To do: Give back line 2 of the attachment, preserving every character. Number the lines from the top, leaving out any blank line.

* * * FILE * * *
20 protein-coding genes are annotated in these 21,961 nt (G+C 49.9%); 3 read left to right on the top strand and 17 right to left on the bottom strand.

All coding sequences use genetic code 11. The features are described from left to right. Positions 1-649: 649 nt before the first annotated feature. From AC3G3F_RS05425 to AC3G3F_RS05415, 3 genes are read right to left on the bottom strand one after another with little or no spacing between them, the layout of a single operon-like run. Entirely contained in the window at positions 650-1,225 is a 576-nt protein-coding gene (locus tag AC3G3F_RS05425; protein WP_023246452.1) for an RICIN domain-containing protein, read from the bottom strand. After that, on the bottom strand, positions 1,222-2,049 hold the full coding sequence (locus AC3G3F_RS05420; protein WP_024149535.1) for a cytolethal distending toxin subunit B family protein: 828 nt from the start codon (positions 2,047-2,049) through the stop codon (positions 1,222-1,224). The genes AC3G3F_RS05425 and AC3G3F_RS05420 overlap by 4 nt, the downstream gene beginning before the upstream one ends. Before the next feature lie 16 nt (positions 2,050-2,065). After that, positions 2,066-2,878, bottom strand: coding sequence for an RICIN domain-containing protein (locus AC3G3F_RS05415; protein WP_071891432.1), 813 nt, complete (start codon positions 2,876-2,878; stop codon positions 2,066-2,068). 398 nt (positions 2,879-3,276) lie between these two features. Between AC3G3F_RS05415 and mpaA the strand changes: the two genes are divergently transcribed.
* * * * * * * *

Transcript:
All coding sequences use genetic code 11. The features are described from left to right. Positions 1-649: 649 nt before the first annotated feature. From AC3G3F_RS05425 to AC3G3F_RS05415, 3 genes are read right to left on the bottom strand one after another with little or no spacing between them, the layout of a single operon-like run. Entirely contained in the window at positions 650-1,225 is a 576-nt protein-coding gene (locus tag AC3G3F_RS05425; protein WP_023246452.1) for an RICIN domain-containing protein, read from the bottom strand. After that, on the bottom strand, positions 1,222-2,049 hold the full coding sequence (locus AC3G3F_RS05420; protein WP_024149535.1) for a cytolethal distending toxin subunit B family protein: 828 nt from the start codon (positions 2,047-2,049) through the stop codon (positions 1,222-1,224). The genes AC3G3F_RS05425 and AC3G3F_RS05420 overlap by 4 nt, the downstream gene beginning before the upstream one ends. Before the next feature lie 16 nt (positions 2,050-2,065). After that, positions 2,066-2,878, bottom strand: coding sequence for an RICIN domain-containing protein (locus AC3G3F_RS05415; protein WP_071891432.1), 813 nt, complete (start codon positions 2,876-2,878; stop codon positions 2,066-2,068). 398 nt (positions 2,879-3,276) lie between these two features. Between AC3G3F_RS05415 and mpaA the strand changes: the two genes are divergently transcribed.